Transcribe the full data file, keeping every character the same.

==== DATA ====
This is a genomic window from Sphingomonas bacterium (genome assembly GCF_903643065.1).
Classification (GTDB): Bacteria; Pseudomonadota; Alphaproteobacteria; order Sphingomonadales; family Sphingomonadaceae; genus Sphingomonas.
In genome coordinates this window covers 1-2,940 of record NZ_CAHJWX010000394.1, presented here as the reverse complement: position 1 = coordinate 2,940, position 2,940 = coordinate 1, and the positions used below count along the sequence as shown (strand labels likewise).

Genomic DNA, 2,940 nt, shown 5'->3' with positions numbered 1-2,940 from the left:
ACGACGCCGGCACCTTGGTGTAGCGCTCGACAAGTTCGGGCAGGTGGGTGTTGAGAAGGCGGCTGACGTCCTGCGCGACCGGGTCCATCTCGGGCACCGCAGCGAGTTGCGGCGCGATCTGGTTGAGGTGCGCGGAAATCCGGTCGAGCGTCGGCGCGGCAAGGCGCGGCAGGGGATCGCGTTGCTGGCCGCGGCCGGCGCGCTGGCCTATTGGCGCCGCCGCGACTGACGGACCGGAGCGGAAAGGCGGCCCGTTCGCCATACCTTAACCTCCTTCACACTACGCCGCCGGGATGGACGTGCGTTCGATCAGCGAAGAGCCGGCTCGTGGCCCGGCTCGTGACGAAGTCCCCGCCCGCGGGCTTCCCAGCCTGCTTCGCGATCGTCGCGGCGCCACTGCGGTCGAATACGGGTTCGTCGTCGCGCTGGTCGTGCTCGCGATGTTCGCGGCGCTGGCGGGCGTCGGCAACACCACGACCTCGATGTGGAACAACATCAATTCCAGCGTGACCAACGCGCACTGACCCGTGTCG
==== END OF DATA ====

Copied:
This is a genomic window from Sphingomonas bacterium (genome assembly GCF_903643065.1).
Classification (GTDB): Bacteria; Pseudomonadota; Alphaproteobacteria; order Sphingomonadales; family Sphingomonadaceae; genus Sphingomonas.
In genome coordinates this window covers 1-2,940 of record NZ_CAHJWX010000394.1, presented here as the reverse complement: position 1 = coordinate 2,940, position 2,940 = coordinate 1, and the positions used below count along the sequence as shown (strand labels likewise).

Genomic DNA, 2,940 nt, shown 5'->3' with positions numbered 1-2,940 from the left:
ACGACGCCGGCACCTTGGTGTAGCGCTCGACAAGTTCGGGCAGGTGGGTGTTGAGAAGGCGGCTGACGTCCTGCGCGACCGGGTCCATCTCGGGCACCGCAGCGAGTTGCGGCGCGATCTGGTTGAGGTGCGCGGAAATCCGGTCGAGCGTCGGCGCGGCAAGGCGCGGCAGGGGATCGCGTTGCTGGCCGCGGCCGGCGCGCTGGCCTATTGGCGCCGCCGCGACTGACGGACCGGAGCGGAAAGGCGGCCCGTTCGCCATACCTTAACCTCCTTCACACTACGCCGCCGGGATGGACGTGCGTTCGATCAGCGAAGAGCCGGCTCGTGGCCCGGCTCGTGACGAAGTCCCCGCCCGCGGGCTTCCCAGCCTGCTTCGCGATCGTCGCGGCGCCACTGCGGTCGAATACGGGTTCGTCGTCGCGCTGGTCGTGCTCGCGATGTTCGCGGCGCTGGCGGGCGTCGGCAACACCACGACCTCGATGTGGAACAACATCAATTCCAGCGTGACCAACGCGCACTGACCCGTGTCG